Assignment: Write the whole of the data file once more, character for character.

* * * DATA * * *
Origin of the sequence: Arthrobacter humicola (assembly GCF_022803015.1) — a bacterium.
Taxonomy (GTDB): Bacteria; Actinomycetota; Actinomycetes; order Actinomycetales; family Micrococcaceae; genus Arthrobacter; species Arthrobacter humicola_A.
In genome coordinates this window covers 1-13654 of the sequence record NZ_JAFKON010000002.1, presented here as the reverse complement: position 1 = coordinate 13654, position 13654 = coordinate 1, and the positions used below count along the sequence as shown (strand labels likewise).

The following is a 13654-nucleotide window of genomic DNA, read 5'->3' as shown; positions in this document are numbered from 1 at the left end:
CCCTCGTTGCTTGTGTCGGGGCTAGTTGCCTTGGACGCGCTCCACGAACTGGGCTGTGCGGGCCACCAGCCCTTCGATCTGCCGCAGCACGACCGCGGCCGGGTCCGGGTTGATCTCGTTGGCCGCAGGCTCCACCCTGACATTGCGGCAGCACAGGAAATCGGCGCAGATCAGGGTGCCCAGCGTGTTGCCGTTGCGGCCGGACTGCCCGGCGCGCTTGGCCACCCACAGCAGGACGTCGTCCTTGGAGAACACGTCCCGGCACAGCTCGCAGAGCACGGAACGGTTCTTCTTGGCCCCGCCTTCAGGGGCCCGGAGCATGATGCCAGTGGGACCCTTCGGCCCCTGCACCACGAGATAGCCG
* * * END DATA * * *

Origin of the sequence: Arthrobacter humicola (assembly GCF_022803015.1) — a bacterium.
Taxonomy (GTDB): Bacteria; Actinomycetota; Actinomycetes; order Actinomycetales; family Micrococcaceae; genus Arthrobacter; species Arthrobacter humicola_A.
In genome coordinates this window covers 1-13654 of the sequence record NZ_JAFKON010000002.1, presented here as the reverse complement: position 1 = coordinate 13654, position 13654 = coordinate 1, and the positions used below count along the sequence as shown (strand labels likewise).

The following is a 13654-nucleotide window of genomic DNA, read 5'->3' as shown; positions in this document are numbered from 1 at the left end:
CCCTCGTTGCTTGTGTCGGGGCTAGTTGCCTTGGACGCGCTCCACGAACTGGGCTGTGCGGGCCACCAGCCCTTCGATCTGCCGCAGCACGACCGCGGCCGGGTCCGGGTTGATCTCGTTGGCCGCAGGCTCCACCCTGACATTGCGGCAGCACAGGAAATCGGCGCAGATCAGGGTGCCCAGCGTGTTGCCGTTGCGGCCGGACTGCCCGGCGCGCTTGGCCACCCACAGCAGGACGTCGTCCTTGGAGAACACGTCCCGGCACAGCTCGCAGAGCACGGAACGGTTCTTCTTGGCCCCGCCTTCAGGGGCCCGGAGCATGATGCCAGTGGGACCCTTCGGCCCCTGCACCACGAGATAGCCG